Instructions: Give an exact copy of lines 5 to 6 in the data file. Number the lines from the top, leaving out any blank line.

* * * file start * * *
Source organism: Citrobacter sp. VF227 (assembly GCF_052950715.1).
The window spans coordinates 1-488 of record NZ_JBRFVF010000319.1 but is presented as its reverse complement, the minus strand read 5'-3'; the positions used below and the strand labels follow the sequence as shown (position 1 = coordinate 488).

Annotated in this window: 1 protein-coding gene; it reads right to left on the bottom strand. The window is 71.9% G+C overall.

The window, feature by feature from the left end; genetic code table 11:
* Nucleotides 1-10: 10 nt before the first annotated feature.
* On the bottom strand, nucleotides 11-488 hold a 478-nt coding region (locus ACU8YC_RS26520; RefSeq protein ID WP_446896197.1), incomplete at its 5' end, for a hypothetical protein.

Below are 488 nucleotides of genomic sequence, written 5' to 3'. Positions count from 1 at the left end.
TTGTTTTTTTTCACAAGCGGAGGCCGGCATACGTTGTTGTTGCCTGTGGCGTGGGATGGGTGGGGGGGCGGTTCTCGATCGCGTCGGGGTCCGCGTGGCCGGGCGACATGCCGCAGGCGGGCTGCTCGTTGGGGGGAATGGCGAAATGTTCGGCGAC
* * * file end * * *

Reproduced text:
* Nucleotides 1-10: 10 nt before the first annotated feature.
* On the bottom strand, nucleotides 11-488 hold a 478-nt coding region (locus ACU8YC_RS26520; RefSeq protein ID WP_446896197.1), incomplete at its 5' end, for a hypothetical protein.